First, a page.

If the increase in demand for healthier and more sustainable (i.e., greener) homes is to be believed, then so should the growing importance of including healthier and more sustainable building materials and products in new builds and renovations. The data says it should at least be taken seriously.
Fifty-seven percent of architectural designers recently surveyed by the New Home Trends Institute by John Burns Real Estate Consulting agreed that sustainability, “green,” and/or energy efficiency would over the next three years heavily influence home design—third only to cost (74%) and biophilia (58%), the latter of which is not totally separate from the healthier, more sustainable conversation. Asked about the focus of research and development, a majority of respondents (58%) answered “energy-efficient solutions.”
Realtors are reporting similar trends.
More than half of the National Association of Realtors’ surveyed membership described their clients as being “somewhat interested” in sustainability, and 65% said that “energy efficient promotion in listings” was “very or somewhat valuable.” Just about a quarter of homebuyers told their Realtors that they would pay more for a “high-performance home.” That share may ultimately prove higher (or lower) as 57% of respomndents said that they simply “didn’t know” if their clients would pay more.
Where Ecolabels Come In
For builders and remodelers interested in creating healthier, more sustainable homes—whether as a point of principle or response to the market—there may be a question of where changes need to be made.
Another answer is in using different (better?) materials and products. A good way to figure out what those materials and products are, is ecolabels.
An ecolabel is a voluntary indicator of environmental consciousness that manufacturers can attain for their products by meeting certain standards set forth by any number of overseeing organizations, some public and some private. What probably comes to mind is Energy Star.
Since its creation in 1992 by the Environmental Protection Agency, the Energy Star ecolabel has become a household name both figuratively and literally.
As of 2019, 91% of households reported recognizing the Energy Star label, and more than two thirds described the label as being at least “somewhat” influential in their product purchasing decisions, according to latest data from the EPA.
But as well known and widespread as the Energy Star name may be, it isn’t the only ecolabel around (and it doesn’t denote some of the attributes other ecolabels focus on). We’ve identified nine others worth knowing.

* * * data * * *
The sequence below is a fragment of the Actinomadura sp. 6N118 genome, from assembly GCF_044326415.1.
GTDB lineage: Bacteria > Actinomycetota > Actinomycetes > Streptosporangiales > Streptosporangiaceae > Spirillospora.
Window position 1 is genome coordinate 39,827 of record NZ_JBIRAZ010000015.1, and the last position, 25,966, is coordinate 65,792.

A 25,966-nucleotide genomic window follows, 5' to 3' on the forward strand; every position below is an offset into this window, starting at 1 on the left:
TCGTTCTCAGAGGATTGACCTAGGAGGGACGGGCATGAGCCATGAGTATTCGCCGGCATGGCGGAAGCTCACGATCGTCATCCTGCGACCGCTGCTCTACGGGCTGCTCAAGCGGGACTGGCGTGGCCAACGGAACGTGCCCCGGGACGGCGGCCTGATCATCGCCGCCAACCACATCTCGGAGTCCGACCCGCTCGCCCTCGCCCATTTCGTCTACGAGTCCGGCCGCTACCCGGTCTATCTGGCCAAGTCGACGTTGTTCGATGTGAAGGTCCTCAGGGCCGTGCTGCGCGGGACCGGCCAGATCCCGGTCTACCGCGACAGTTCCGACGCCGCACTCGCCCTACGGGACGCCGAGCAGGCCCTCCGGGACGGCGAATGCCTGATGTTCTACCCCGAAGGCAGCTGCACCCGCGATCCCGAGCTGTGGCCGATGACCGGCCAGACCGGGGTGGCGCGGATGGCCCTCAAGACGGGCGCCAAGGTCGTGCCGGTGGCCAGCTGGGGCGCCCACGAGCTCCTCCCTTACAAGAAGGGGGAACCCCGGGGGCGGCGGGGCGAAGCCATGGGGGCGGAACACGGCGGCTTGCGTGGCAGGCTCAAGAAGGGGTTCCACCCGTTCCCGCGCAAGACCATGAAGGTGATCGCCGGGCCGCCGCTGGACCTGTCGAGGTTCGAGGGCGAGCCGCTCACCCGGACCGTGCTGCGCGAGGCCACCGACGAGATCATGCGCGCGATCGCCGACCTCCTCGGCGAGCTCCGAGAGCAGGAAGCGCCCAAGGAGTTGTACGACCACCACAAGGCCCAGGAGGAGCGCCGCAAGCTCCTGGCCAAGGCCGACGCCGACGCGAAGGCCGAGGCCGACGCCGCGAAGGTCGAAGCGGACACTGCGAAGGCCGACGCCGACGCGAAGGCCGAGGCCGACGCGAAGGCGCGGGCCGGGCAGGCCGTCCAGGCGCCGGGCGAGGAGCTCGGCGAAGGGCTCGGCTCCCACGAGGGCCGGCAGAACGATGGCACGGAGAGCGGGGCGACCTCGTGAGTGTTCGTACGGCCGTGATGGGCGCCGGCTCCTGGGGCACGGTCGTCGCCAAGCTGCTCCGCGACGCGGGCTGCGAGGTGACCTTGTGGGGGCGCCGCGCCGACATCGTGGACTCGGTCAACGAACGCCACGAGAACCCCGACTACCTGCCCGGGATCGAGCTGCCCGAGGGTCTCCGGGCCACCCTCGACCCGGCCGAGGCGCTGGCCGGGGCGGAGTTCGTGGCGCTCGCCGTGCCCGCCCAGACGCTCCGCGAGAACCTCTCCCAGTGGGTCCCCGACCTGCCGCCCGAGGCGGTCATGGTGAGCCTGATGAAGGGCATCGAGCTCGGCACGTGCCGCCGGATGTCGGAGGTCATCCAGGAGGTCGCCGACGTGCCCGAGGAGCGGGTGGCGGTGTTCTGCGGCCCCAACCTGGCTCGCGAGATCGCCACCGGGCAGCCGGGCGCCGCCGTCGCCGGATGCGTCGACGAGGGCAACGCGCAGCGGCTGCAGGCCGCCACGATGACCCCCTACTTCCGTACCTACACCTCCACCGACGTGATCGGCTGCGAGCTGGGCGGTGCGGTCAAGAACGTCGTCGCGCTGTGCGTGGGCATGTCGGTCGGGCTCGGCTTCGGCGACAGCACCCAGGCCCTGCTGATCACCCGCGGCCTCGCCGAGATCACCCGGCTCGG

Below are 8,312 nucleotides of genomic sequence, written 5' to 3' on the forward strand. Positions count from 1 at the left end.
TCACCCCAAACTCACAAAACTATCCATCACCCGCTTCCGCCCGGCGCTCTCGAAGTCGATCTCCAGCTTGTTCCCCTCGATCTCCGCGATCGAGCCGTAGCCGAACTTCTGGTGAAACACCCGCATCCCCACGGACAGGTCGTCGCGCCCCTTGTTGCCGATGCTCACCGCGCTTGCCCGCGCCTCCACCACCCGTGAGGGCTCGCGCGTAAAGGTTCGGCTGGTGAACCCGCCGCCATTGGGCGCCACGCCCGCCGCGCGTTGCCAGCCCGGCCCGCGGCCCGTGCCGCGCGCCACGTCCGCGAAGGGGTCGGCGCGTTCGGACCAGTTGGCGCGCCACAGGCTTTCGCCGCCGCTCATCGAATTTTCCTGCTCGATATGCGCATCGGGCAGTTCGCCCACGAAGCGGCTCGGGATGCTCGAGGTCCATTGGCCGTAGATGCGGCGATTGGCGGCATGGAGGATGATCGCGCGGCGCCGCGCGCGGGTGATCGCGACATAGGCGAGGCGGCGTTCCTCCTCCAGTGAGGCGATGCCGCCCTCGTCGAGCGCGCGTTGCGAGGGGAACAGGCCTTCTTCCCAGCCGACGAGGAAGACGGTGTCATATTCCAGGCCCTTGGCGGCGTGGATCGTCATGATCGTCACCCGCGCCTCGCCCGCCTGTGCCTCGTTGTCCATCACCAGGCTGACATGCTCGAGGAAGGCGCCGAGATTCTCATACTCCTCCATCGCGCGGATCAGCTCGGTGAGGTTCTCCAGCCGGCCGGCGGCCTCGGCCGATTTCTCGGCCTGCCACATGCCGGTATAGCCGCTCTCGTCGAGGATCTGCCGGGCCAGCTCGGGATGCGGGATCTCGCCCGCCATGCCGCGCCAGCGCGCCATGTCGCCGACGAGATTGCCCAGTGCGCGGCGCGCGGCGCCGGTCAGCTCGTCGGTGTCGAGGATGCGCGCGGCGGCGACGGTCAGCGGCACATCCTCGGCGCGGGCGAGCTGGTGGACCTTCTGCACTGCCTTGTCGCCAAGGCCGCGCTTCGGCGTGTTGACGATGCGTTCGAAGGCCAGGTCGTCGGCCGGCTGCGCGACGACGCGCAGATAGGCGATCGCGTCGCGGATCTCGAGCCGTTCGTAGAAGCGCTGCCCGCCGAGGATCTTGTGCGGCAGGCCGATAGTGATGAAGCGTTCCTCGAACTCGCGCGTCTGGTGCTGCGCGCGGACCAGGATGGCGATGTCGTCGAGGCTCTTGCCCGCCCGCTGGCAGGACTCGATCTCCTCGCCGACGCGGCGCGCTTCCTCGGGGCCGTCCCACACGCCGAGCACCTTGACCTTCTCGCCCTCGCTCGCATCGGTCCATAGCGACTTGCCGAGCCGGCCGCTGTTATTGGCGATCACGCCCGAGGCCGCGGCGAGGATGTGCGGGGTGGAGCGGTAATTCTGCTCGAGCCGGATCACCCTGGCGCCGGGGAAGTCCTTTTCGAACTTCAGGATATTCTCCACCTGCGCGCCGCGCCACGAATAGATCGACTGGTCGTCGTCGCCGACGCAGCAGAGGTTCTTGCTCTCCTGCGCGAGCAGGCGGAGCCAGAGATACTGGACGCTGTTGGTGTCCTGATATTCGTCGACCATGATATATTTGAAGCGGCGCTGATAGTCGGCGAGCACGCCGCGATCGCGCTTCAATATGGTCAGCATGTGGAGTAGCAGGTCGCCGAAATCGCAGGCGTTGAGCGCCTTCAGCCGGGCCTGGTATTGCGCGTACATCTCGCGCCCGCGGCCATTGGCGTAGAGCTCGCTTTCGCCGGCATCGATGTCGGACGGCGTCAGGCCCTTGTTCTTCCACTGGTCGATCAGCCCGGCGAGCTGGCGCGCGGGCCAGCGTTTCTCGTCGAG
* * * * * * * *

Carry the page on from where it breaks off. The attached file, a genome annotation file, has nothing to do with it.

Started in 2011 by the U.S. Department of Agriculture, the BioPreferred program recognizes “biobased products,” which the Department recognizes as "derived from raw materials such as plants and other renewable agriculture, marine, and forestry materials" and "generally provide an alternative to conventional petroleum derived products and include a diverse range of offerings such as lubricants, detergents, inks, fertilizers, and bioplastics."
As of 2021, the program had certified 4,700 products from 930 companies, according to the USDA. Included among the categories in which building products have been recognized as BioPreferred are adhesives, roofing materials, composite panels (from structural wall to acoustical to countertops, etc), exterior paints and finishes, floor coverings, and more.
A label to indicate that a product “positively impacts people and the planet,” the Cradle to Cradle (C2C) Product Standard (currently available in bronze, silver, gold, and platinum designations) was first introduced in 2005 though was derived from principles laid out in the 2002 book Cradle to Cradle: Remaking the Way We Make Things from architect William McDonough and chemist Michael Braungart. While the standards are revised “at least every three years,” according to the Institute, the five basic principles guiding the standard are: material health, product circularity, clean air and climate protection, water and soil stewardship, and social fairness.
Included among the categories in which building products have been recognized as C2C certified are exterior materials (from windows to siding to doors, etc), drywall, insulation, certain electrical components (such as solar panels), and more.